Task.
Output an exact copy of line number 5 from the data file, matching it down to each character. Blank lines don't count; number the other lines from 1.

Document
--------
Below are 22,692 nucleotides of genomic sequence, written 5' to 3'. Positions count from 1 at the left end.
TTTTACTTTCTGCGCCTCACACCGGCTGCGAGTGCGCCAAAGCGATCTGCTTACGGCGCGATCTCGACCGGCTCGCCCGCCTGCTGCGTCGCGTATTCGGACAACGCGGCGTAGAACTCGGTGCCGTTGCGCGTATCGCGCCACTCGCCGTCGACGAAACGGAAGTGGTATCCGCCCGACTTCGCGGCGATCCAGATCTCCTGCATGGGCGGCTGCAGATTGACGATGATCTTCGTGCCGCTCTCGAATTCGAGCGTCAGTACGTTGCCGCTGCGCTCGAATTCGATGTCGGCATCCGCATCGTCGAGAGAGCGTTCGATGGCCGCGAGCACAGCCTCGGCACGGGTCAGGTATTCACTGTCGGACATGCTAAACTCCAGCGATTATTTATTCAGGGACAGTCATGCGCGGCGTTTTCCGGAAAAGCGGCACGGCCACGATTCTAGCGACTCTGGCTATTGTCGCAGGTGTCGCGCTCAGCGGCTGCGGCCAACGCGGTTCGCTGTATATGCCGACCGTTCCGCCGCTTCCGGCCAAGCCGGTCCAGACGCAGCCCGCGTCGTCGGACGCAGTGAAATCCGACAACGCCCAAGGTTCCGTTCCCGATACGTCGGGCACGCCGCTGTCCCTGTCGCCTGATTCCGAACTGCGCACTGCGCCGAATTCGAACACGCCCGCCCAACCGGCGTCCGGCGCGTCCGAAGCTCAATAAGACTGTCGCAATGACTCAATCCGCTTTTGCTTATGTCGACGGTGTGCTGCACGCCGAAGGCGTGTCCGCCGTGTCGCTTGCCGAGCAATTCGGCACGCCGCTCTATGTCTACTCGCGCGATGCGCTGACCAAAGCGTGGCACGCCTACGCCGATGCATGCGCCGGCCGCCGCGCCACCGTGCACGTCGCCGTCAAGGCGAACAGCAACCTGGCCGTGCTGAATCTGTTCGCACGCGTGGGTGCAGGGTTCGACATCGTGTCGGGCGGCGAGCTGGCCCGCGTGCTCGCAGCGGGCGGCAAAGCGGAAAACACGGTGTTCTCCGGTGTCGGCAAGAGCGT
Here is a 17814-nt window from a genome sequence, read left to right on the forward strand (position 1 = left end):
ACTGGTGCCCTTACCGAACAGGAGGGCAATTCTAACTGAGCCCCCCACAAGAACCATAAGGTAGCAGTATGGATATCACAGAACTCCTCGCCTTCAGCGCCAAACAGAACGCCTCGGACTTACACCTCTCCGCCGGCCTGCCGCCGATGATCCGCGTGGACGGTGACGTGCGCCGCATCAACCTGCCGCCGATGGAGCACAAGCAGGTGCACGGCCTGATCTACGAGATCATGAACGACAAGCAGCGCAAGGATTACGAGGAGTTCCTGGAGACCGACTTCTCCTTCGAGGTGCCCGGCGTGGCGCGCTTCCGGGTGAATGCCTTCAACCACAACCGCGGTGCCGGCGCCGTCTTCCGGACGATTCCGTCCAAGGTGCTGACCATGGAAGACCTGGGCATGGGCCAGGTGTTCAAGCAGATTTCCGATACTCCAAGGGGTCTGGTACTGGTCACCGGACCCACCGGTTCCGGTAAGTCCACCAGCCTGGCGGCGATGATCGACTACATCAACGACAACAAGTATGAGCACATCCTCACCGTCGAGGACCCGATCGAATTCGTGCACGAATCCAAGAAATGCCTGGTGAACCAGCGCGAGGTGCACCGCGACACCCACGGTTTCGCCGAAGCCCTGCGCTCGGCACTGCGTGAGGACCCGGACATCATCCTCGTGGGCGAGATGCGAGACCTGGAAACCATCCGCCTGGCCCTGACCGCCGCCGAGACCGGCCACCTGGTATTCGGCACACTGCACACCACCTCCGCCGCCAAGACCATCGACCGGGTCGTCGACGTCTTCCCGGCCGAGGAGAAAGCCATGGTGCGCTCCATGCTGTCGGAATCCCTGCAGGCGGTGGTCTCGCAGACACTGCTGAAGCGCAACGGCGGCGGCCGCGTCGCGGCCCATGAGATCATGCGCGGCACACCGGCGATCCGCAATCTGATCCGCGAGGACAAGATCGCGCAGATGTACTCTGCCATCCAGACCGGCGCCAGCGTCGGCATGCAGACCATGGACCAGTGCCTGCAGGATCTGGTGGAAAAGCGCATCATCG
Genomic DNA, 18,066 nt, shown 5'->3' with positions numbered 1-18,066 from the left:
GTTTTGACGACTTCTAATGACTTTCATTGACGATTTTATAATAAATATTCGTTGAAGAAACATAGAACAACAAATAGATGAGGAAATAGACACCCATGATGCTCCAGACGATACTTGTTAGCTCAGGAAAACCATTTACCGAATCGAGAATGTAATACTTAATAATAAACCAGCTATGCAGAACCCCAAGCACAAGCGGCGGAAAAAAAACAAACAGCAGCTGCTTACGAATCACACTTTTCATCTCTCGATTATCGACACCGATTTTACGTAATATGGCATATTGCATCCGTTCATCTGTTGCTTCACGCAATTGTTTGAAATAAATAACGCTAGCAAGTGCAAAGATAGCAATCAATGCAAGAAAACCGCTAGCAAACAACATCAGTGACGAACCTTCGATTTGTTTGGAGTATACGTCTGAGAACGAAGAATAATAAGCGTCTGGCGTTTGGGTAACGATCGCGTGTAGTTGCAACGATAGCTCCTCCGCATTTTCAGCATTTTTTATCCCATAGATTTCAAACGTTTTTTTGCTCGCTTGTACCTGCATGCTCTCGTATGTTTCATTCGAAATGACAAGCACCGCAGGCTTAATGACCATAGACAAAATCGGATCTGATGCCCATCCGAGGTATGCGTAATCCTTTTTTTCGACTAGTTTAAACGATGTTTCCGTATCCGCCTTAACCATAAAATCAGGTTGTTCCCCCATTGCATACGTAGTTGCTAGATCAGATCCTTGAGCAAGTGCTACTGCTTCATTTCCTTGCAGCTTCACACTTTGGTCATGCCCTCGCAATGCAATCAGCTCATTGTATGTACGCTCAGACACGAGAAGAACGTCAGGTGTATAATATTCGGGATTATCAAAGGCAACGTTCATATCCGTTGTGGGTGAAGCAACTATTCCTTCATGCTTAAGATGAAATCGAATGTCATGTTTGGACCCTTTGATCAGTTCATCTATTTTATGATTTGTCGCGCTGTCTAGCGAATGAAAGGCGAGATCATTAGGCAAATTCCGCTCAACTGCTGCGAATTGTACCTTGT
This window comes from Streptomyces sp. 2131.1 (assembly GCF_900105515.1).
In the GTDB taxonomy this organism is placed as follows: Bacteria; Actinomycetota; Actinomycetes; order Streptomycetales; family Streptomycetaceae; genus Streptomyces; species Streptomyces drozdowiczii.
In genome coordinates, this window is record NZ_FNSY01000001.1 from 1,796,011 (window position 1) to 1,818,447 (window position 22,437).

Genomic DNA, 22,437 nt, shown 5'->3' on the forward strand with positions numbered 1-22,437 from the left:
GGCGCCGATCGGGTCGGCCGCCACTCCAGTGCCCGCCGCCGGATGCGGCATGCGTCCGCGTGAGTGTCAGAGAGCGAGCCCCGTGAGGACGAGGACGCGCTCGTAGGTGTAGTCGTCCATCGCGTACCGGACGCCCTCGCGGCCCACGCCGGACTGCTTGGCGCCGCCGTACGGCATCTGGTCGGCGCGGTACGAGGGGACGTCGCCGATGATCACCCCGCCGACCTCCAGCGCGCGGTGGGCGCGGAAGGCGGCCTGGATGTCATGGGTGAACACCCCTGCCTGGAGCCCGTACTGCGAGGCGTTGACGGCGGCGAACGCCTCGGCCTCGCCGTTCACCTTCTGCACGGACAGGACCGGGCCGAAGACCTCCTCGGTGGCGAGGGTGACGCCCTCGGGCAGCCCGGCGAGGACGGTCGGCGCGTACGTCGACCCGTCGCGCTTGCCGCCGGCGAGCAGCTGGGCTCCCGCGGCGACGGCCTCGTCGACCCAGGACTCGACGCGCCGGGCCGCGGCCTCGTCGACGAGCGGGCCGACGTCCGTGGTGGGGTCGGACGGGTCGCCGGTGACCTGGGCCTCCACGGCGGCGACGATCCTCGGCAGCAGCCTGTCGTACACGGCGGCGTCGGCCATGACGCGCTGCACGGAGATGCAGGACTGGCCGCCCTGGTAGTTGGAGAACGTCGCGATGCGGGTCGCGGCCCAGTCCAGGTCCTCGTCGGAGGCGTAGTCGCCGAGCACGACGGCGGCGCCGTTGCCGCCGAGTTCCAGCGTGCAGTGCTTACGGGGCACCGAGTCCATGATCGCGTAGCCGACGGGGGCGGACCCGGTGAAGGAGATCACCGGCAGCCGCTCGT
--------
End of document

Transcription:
Genomic DNA, 18,066 nt, shown 5'->3' with positions numbered 1-18,066 from the left: